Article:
As stated, Yossarian enjoys his position less and less, possibly because as the novel progresses, Yossarian has fewer enjoyable people to interact with or relate to.

Constant contradictions to past sayings and actions, given by officers and innocent bystanders of the war are prevalent in Catch-22 as well. These contradictions are the basis of the title and add to the chaotic humor. Doc Daneeka was Yossarian’s friend and would do just about nothing in his power to help him (Heller 37). If that statement had read Yossarian s friend, but would do just about nothing it would be a perfectly normal statement. It is small oddities and peculiarities such as this that make this novel comedic yet tragic at the same time. The title alone even hints toward a funny bit here and there, as a catch-22 is a contradiction all in itself. A lose-lose situation is generally impossible to comprehend in conventional human thought. Most would think that in order for there to be a loser, there must be a winner. How is it then that both parties lose? That question poses an interesting conundrum to some, causing a slight chuckle because of its simplistic absurdness. What one usually does not realize is that there are in fact 3 parties. In this case, the 3rd party is the Army Air Corps (in the form of Cathcart), and that party is the winner that creates the losers. That 3rd party however, is not relevant or known in a normal conversation between people like Yossarian and Doc Daneeka, for example. Laughter is caused by incongruity, by a frustrating of our expectations of a certain result, and it is a failure to fulfill certain of the reader s expectations which is the link underlying the so-called absurd techniques of the novel (Kennard). The whole motif of contradictions to nearly anything and everything brings about a large amount of incongruity. This incongruity then, as Kennard states, brings about laughter.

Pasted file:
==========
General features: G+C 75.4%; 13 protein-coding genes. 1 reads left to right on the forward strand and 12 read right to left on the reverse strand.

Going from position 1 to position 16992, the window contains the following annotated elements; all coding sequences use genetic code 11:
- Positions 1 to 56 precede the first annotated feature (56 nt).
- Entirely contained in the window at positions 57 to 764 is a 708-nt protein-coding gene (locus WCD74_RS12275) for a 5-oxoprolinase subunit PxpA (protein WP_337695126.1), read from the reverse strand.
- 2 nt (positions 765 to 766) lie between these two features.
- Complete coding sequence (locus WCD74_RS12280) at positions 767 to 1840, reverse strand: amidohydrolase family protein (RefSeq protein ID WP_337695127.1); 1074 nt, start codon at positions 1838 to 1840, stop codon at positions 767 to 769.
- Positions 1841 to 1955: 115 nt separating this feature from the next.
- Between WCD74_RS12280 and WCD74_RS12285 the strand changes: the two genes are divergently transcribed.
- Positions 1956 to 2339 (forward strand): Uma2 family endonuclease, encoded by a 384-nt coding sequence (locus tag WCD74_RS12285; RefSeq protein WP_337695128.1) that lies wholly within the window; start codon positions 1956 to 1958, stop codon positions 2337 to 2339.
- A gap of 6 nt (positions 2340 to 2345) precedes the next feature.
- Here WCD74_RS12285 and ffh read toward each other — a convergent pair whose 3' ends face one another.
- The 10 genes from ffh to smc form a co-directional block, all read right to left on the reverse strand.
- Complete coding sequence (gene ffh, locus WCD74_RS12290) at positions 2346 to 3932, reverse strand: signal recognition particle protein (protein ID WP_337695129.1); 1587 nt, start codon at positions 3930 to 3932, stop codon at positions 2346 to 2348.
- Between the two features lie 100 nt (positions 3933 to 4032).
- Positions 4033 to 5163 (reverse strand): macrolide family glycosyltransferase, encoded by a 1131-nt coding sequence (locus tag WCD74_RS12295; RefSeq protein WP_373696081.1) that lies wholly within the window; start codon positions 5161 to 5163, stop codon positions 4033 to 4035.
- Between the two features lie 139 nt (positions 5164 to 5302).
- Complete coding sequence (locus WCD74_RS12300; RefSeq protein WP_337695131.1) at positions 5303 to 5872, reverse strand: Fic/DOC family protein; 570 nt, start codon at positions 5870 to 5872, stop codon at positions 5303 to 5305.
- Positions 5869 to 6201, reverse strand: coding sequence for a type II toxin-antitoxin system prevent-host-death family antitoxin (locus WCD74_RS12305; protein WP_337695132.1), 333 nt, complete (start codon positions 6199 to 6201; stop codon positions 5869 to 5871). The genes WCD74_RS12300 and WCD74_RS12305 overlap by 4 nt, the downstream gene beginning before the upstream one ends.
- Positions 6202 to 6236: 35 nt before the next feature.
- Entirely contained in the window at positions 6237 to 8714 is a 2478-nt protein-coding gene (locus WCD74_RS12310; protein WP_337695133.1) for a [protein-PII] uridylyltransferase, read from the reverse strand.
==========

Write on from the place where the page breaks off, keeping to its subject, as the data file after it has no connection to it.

What would they do to me, he asked in confidential tones, if I refused to fly them?

We’d probably shoot you, ex-P.F.C. Wintergreen replied.

We? Yossarian cried in surprise? What do you mean, we? Since when are you on their side?

If you’re going to be shot, whose side do you expect me to be on? ex-P.F.C. Wintergreen retorted. (Heller 68)

With this statement, although possibly a bit ambiguous, Wintergreen is in fact making perfect sense. Yossarian however, is reading too much into what he is saying, thereby creating a useless questioning of authority, which, to the reader, is generally funny.